In his book The Evolving Self: Problem and Process in Human Development (1982), Kegan posits six stages or evolutionary balances the self could employ to organize experience and make meaning: (0) Incorporative; (1) Impulsive; (2) Imperial/Instrumental; (3) Interpersonal (4) Institutional/Individual; (5) Inter-Individual/Inter-Institutional. Although the first phase characterizes infancy, these stages stretch well beyond childhood, the period so overemphasized by other developmental theorists. Kegan’s balances are not mere milestones to sprint past on a linear race to life’s final finish. They can be envisioned as nested layers of context—veritable interrelated Russian dolls of conscious awareness—from which the self, once embedded, organismically emerges, always with increased mental complexity and, consequently, with an upgrade in perspective.
Transformation, however, is never painless. Elaborating on the Piagetian concept of decentration, what might seem superficially to be an agreeable levelling up to the next order of consciousness actually, in Kegan’s view, involves the destabilizing loss of one’s center of balance—departure of the very subject of one’s being. During the transition between stages, the center of one’s self is removed and relegated to the forefront of one’s perceptual field, where this former subject (i.e. what one is) can be examined and utilized as an object (i.e. what one has). Once only looked through, this former lens of self can now looked at, as the middle issues out to the margins. Each successive center is constructed, defended, subordinated, surrendered, and reconstituted as the self evolves, while the culture in which the person is immersed plays its own part in this evolution. Taking up where child psychoanalyst Donald Winnicott left off, Kegan elucidates precisely how one’s environment can serve to provide confirmation (holding), contradiction (letting go), or continuity (staying put for reintegration), either facilitating or complicating the enterprise of development.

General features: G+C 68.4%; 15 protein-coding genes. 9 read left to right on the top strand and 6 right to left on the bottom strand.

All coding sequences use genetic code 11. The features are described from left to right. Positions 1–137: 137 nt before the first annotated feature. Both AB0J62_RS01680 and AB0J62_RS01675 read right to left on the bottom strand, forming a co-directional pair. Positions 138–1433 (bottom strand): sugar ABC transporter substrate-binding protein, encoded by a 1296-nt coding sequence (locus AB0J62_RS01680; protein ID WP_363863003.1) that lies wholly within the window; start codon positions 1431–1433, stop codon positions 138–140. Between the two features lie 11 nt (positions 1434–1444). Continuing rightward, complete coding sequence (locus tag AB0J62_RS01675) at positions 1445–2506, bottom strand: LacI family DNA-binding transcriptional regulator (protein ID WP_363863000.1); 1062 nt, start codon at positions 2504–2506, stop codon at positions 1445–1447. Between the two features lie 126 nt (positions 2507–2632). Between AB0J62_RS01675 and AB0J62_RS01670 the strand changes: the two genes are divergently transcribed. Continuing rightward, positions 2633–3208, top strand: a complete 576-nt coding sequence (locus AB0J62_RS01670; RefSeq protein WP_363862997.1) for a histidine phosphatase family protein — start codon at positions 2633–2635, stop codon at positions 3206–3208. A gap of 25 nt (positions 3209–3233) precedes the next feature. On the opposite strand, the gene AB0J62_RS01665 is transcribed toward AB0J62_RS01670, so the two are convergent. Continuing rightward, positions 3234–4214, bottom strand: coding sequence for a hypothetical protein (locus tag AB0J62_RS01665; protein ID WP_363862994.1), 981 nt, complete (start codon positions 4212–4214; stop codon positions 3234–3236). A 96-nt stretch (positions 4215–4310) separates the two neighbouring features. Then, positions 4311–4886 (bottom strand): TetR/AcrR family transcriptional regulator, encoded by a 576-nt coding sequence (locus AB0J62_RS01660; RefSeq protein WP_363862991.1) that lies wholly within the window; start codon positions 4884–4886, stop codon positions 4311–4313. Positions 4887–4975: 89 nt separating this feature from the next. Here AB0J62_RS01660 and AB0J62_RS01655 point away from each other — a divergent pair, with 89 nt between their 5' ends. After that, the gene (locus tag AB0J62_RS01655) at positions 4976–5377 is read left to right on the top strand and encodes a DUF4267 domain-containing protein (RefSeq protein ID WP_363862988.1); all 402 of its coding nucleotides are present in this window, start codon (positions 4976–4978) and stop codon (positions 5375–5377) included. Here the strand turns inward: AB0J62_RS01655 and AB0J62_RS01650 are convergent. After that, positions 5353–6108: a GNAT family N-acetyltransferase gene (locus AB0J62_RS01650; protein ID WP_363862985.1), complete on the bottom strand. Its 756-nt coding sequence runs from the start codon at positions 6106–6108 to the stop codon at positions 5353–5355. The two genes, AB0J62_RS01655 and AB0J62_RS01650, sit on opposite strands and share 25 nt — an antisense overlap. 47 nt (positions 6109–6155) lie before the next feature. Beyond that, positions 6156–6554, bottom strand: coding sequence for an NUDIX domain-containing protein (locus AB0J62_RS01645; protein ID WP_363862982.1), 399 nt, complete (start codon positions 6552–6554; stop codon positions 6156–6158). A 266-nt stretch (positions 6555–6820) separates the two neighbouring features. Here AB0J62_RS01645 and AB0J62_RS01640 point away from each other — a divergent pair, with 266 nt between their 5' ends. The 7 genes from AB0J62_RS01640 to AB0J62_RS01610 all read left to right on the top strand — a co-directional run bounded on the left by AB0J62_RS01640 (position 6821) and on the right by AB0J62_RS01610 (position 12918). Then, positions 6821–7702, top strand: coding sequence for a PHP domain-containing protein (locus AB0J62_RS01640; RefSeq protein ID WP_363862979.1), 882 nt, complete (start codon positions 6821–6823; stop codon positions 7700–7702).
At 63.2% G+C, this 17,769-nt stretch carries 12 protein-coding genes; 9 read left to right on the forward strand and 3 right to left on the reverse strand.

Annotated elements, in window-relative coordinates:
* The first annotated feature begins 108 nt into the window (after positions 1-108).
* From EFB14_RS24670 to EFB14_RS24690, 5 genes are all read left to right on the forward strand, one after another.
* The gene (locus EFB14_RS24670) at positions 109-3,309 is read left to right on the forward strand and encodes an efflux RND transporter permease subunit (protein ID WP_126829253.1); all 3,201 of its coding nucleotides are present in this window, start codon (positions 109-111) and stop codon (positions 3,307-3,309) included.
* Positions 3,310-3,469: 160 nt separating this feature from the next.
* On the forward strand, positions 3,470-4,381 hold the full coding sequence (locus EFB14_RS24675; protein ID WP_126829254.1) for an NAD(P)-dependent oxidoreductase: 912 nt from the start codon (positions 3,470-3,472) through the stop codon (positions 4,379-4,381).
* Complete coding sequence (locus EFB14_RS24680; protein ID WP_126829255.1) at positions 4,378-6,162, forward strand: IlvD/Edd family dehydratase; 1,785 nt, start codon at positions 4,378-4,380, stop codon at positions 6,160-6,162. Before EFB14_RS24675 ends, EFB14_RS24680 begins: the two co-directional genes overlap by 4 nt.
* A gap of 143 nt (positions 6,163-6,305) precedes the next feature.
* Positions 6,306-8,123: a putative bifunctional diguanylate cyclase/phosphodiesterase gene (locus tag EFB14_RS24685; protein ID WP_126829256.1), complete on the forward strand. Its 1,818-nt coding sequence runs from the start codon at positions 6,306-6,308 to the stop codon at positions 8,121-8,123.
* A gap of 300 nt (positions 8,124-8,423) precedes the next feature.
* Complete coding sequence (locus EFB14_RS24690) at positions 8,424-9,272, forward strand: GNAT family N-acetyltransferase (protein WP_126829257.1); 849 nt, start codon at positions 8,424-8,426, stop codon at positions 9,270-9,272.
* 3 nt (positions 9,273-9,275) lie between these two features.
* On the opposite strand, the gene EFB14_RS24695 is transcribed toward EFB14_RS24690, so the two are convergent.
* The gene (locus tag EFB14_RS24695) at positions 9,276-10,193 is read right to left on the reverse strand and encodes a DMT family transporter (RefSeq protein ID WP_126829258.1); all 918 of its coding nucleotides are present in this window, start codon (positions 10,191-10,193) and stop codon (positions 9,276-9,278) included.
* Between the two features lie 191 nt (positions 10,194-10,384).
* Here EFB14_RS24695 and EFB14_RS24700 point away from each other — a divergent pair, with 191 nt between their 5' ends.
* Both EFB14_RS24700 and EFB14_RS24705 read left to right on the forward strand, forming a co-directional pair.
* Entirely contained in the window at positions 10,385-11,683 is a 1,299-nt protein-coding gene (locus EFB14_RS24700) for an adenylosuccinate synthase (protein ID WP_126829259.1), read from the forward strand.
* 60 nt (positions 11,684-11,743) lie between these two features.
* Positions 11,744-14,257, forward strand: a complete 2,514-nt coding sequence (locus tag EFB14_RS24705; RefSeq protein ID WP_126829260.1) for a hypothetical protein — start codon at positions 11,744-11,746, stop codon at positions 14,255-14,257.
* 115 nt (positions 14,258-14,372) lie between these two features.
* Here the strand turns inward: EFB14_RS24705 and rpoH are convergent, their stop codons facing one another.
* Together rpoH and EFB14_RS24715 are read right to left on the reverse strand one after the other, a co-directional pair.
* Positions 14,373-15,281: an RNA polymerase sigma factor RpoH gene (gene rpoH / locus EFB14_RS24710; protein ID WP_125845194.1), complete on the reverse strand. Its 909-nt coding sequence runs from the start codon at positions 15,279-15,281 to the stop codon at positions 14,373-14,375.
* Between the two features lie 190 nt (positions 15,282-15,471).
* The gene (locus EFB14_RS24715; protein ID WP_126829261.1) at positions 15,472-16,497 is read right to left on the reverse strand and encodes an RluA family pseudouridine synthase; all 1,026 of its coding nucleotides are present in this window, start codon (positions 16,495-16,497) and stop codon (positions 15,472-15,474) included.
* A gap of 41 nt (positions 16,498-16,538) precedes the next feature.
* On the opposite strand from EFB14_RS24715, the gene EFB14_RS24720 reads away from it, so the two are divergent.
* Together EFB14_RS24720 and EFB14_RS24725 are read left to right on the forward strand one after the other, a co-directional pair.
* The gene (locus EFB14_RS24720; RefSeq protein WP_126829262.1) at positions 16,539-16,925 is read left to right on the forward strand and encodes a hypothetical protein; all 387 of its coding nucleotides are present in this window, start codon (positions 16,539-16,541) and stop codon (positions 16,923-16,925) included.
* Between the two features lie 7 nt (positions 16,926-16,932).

After over a decade of testing and refining his original theory (for example, evolutionary balances became orders of consciousness), Kegan authored another book, In Over Our Heads: The Mental Demands of Modern Life (1994), further clarifying his framework by applying it to the real life predicaments adults frequently face in their attempts to satisfy contemporary expectations regarding love and work. The critical process of transitioning between stages—how it occurs and, particularly, the manner in which it is often resisted—has become the focus of his more recent efforts. In Immunity to Change (2009), Kegan and his co-author Lisa Lahey Ed.D. shine the spotlight on the world of work and on the barriers people consistently erect, frustrating their own improvement goals and preventing the natural transition between adult orders of mind: Socialized (Stage 3); Self-Authoring (Stage 4); and Self-Transforming (Stage 5). Together they lay bare the key to surfacing the hidden commitments we harbour that keep us stuck, as well as the overarching assumptions that give rise to these commitments, so that lasting, adaptive change can occur. Kegan and Lahey have written several additional books and co-founded Minds at Work, a professional development, coaching, and coach training service, based on their immunity to change methodology.
Tina L. Barta
M.Ed. (Couns) CPsychol AFBPsS
Scharmer, C. O. “Grabbing the Tiger by the Tail: Conversation with Robert Kegan.”
Harvard Graduate School of Education, March 23, 2000, accessed on November 21, 2019.
Kegan, R. 1982. The Evolving Self: Problem and Process in Human Development. Cambridge, Mass.: Harvard University Press.
Kegan, R. 1994. In Over Our Heads: The Mental Demands of Modern Life. Cambridge, Mass.: Harvard University Press.
Kegan, R. and Lahey, L. 2009. Immunity to Change: How to Overcome It and Unlock the Potential in Yourself and Your Organization. Boston: Harvard Business Press.
Faculty & Research profile page for Prof. Robert Kegan, Harvard Graduate School of Education website, accessed on November 21, 2019.
Minds at Work website, accessed on November 21, 2019.